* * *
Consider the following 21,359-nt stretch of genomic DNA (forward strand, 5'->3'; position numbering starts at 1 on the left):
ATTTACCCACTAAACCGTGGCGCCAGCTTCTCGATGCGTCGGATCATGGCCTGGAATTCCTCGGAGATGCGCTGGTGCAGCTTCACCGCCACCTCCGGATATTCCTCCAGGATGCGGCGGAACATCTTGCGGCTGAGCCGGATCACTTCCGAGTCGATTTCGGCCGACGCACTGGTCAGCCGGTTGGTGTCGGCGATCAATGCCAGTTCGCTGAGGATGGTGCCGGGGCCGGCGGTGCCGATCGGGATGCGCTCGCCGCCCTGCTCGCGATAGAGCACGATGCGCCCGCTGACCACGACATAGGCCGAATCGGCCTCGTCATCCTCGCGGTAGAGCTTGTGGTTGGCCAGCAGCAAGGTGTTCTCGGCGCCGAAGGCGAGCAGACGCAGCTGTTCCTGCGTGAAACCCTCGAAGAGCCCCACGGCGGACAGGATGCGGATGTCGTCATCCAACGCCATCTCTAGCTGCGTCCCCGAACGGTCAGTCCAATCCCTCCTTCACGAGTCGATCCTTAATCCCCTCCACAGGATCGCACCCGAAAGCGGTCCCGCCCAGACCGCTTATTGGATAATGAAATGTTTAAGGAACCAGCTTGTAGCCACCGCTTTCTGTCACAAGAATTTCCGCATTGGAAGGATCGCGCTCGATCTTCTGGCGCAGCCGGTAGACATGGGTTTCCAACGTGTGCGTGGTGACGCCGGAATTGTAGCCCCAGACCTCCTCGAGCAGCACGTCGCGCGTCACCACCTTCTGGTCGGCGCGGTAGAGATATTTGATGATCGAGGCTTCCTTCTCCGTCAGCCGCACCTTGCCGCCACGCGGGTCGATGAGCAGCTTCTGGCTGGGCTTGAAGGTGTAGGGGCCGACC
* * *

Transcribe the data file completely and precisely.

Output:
Consider the following 21,359-nt stretch of genomic DNA (forward strand, 5'->3'; position numbering starts at 1 on the left):
ATTTACCCACTAAACCGTGGCGCCAGCTTCTCGATGCGTCGGATCATGGCCTGGAATTCCTCGGAGATGCGCTGGTGCAGCTTCACCGCCACCTCCGGATATTCCTCCAGGATGCGGCGGAACATCTTGCGGCTGAGCCGGATCACTTCCGAGTCGATTTCGGCCGACGCACTGGTCAGCCGGTTGGTGTCGGCGATCAATGCCAGTTCGCTGAGGATGGTGCCGGGGCCGGCGGTGCCGATCGGGATGCGCTCGCCGCCCTGCTCGCGATAGAGCACGATGCGCCCGCTGACCACGACATAGGCCGAATCGGCCTCGTCATCCTCGCGGTAGAGCTTGTGGTTGGCCAGCAGCAAGGTGTTCTCGGCGCCGAAGGCGAGCAGACGCAGCTGTTCCTGCGTGAAACCCTCGAAGAGCCCCACGGCGGACAGGATGCGGATGTCGTCATCCAACGCCATCTCTAGCTGCGTCCCCGAACGGTCAGTCCAATCCCTCCTTCACGAGTCGATCCTTAATCCCCTCCACAGGATCGCACCCGAAAGCGGTCCCGCCCAGACCGCTTATTGGATAATGAAATGTTTAAGGAACCAGCTTGTAGCCACCGCTTTCTGTCACAAGAATTTCCGCATTGGAAGGATCGCGCTCGATCTTCTGGCGCAGCCGGTAGACATGGGTTTCCAACGTGTGCGTGGTGACGCCGGAATTGTAGCCCCAGACCTCCTCGAGCAGCACGTCGCGCGTCACCACCTTCTGGTCGGCGCGGTAGAGATATTTGATGATCGAGGCTTCCTTCTCCGTCAGCCGCACCTTGCCGCCACGCGGGTCGATGAGCAGCTTCTGGCTGGGCTTGAAGGTGTAGGGGCCGACC